India: Key features of mandatory GST e-invoicing as from 1 October 2020 clarified

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During a webinar held on 14 August 2020, senior representatives from India’s Goods and Services Tax Network (GSTN), National Informatics Centre (NIC), and Central Board of Indirect Taxes and Customs (CBIC) provided clarification of various important aspects of GST electronic invoicing (e-invoicing), which will be mandatory for business-to-business (B2B) supplies by certain GST-registered persons as from 1 October 2020. The NIC also has uploaded a note explaining the e-invoicing process to the e-invoicing portal.


  • The e-invoicing requirements will apply to all B2B transactions requiring a tax invoice;
  • Special economic zone (SEZ) units are to be excluded from the scope of e-invoicing; however, SEZ developers will be required to comply with e-invoicing requirements where their aggregate turnover during the financial year 2019-20 exceeds INR 5 billion;
  • E-invoicing will not be required for self-invoicing under the reverse charge mechanism; however, e-invoicing will be required for outward supplies liable to GST under the reverse charge mechanism;
  • E-invoicing will not be required for input service distribution invoices;
  • Exempt categories of taxpayer (i.e., entities involved in goods and passenger transport, banking companies, non-banking financial companies, insurance companies, etc.) will be required to comply with the e-invoicing requirements for supplies other than their core business supplies where they are required to issue a regular tax invoice; and
  • E-invoicing also will apply to business-to-government (B2G) supplies; clarification will be issued on which GST registration number should be used for supplies to government entities that are GST registered only for tax deducted at source (TDS) purposes.

Generation of e-invoices

  • The e-invoicing schema provided on Form INV-01 contains the fields that will need to be reported to the NIC for e-invoicing;
  • It will not be necessary for all the fields in the schema on Form INV-01 to be printed on the invoice issued to the customer; the format and content of invoices will continue to be governed by the existing provisions of the GST Law;
  • It will be mandatory to include the quick response (QR) code somewhere on the invoice at a size that ensures readability by a mobile QR code scanner;
  • It will not be mandatory for the invoice reference number (IRN) to be printed on invoice as it will form part of the QR code, nor will the IRN acknowledgement number or date be required to be shown; and
  • The NIC are to release a mobile application on Android and iOS platforms to verify the validity of the QR code; it also will be possible to verify the validity of the code by uploading the e-invoicing JavaScript Object Notation (JSON) file on the e-invoicing portal.

Cancellation and other aspects

  • It will be possible to cancel an IRN within 24 hours of its generation. However, where an e-waybill is generated for an IRN, the taxpayer will first be required to cancel the e-waybill before canceling the IRN;
  • Once cancelled, an IRN cannot be generated again for the same invoice, it will be mandatory to cancel and reissue the invoice;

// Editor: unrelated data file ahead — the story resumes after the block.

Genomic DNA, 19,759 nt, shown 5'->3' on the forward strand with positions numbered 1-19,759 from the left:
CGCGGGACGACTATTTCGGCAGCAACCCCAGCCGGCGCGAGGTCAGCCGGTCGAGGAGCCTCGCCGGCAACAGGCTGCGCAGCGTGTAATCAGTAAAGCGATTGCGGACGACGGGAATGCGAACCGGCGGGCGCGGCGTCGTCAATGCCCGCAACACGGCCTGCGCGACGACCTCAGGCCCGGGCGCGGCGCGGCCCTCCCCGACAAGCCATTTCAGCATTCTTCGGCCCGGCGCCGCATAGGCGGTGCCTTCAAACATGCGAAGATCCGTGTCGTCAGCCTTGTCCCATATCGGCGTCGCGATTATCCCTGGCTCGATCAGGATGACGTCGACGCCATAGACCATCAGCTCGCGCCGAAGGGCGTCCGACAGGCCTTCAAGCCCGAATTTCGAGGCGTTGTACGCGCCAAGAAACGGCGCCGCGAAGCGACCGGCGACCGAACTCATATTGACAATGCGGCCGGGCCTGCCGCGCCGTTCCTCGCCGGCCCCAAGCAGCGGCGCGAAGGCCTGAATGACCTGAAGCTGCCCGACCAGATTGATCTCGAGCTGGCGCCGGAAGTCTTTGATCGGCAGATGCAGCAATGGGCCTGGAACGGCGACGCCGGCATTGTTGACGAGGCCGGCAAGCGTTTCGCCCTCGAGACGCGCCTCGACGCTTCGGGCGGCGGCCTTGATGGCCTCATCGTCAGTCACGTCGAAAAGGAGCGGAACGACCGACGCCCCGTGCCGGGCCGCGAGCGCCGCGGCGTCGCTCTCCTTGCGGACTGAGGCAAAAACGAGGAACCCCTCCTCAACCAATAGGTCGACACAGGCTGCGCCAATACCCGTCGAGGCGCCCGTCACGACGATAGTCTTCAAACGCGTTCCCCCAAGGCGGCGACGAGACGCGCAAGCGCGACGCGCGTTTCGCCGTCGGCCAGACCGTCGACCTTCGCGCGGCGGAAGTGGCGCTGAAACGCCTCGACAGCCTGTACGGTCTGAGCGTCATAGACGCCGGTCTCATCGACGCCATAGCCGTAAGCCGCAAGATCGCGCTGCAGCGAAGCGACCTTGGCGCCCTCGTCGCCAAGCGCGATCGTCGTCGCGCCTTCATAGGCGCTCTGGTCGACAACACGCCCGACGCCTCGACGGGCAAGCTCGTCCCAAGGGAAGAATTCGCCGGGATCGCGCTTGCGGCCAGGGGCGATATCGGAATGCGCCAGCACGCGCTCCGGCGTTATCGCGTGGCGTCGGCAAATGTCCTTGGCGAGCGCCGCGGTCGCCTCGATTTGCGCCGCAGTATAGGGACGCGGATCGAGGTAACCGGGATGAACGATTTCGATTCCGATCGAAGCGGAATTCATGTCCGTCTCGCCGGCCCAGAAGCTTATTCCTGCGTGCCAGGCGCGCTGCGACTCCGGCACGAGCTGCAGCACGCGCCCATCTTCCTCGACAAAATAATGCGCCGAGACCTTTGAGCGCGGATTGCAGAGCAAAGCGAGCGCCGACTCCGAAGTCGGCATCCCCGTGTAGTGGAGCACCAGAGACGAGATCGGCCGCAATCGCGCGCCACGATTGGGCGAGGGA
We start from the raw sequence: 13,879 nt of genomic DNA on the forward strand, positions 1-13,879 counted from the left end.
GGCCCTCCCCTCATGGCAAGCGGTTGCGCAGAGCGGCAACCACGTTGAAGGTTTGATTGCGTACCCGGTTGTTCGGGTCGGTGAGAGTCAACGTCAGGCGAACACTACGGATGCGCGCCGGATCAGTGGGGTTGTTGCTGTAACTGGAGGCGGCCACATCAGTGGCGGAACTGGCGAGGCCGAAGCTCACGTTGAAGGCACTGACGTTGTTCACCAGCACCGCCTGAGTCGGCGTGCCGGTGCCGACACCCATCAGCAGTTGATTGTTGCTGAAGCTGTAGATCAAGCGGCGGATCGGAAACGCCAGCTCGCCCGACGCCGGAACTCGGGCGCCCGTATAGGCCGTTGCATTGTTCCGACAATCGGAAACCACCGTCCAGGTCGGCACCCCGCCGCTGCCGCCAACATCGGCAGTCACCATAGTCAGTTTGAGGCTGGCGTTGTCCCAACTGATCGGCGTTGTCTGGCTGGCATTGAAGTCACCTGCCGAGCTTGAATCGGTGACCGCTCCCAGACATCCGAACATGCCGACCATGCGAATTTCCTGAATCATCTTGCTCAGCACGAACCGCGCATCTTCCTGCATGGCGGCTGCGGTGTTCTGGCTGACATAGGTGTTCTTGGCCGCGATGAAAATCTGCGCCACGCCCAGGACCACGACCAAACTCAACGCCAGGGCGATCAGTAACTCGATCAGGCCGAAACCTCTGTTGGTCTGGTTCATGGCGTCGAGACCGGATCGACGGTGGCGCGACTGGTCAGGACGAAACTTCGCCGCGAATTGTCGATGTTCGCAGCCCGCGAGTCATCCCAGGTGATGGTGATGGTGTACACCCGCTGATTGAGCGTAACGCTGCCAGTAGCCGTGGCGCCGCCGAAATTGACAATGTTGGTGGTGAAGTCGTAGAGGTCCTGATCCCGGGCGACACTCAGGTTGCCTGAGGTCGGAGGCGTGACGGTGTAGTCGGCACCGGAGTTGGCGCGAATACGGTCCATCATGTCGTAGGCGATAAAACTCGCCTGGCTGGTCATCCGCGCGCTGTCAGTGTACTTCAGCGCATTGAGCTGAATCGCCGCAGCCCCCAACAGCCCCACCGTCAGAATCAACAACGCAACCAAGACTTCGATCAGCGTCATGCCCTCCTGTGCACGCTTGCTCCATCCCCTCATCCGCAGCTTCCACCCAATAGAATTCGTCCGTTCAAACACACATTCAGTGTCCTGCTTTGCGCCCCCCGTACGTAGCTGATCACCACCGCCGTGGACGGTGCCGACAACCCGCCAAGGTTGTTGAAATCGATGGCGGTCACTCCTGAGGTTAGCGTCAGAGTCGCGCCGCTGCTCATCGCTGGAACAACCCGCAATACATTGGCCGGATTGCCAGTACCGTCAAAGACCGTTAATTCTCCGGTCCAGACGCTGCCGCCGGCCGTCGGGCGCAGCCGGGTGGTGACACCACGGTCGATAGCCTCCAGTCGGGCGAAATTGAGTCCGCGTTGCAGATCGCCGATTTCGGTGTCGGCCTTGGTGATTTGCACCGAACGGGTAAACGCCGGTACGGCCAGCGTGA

• Initially, it is not proposed that peer-to-peer sharing of the JSON files of e-invoices will take place, taxpayers will be expected to continue sending an electronic or physical copy of the invoices with the QR code to the recipients;
  • E-invoice data will automatically be populated on Form GSTR-1, and taxpayers will be required to upload information relating to the remaining transactions (such as business-to-consumer (B2C) transactions, advances etc.);
  • Returns on Forms GSTR-1 and GSTR-2A will not contain IRNs; however, there will be a facility on these forms to identify the transactions carried out through the e-invoicing mechanism; and
  • It will be possible to download from the e-invoicing portal IRNs generated in the previous two days.

Proposed mechanism

Two diagrams presented during the webinar describe the proposed mechanism and flow of data for e-invoicing.

The first diagram illustrates the step-by-step flow of data from the supplier to the invoice registration portal (IRP) to generate an IRN.

The second diagram depicts the step-by-step flow of data from the IRP to the GSTN for automatic population of GST returns, and the subsequent flow of the data from the GSTN to the recipient.

It has been clarified that eligible taxpayers will be able to generate IRNs via the following mechanisms:

  • Offline utility;
  • Application programming interfaces (APIs) for direct connectivity;
  • APIs via registered GST “Suvidha Providers”;
  • API integration with a sister entity owned by the same parent entity and using the same public IP address; or
  • E-waybill APIs (for taxpayers currently using these APIs).


The comments from GSTN, NIC, and CBIC representatives indicate that the government is fully prepared for implementation of mandatory GST e-invoicing as from 1 October 2020. The webcast is a welcome move, as part of the stakeholder outreach program, and we expect that the points addressed during the webcast will be further clarified shortly by way of a circular, guidelines, and/or FAQs.

Since the introduction of e-invoicing is only six weeks away, it is imperative that the implementation process is expedited to allow eligible taxpayers sufficient time for testing prior to 1 October 2020.

Sources – VATupdate.com, Deloitte


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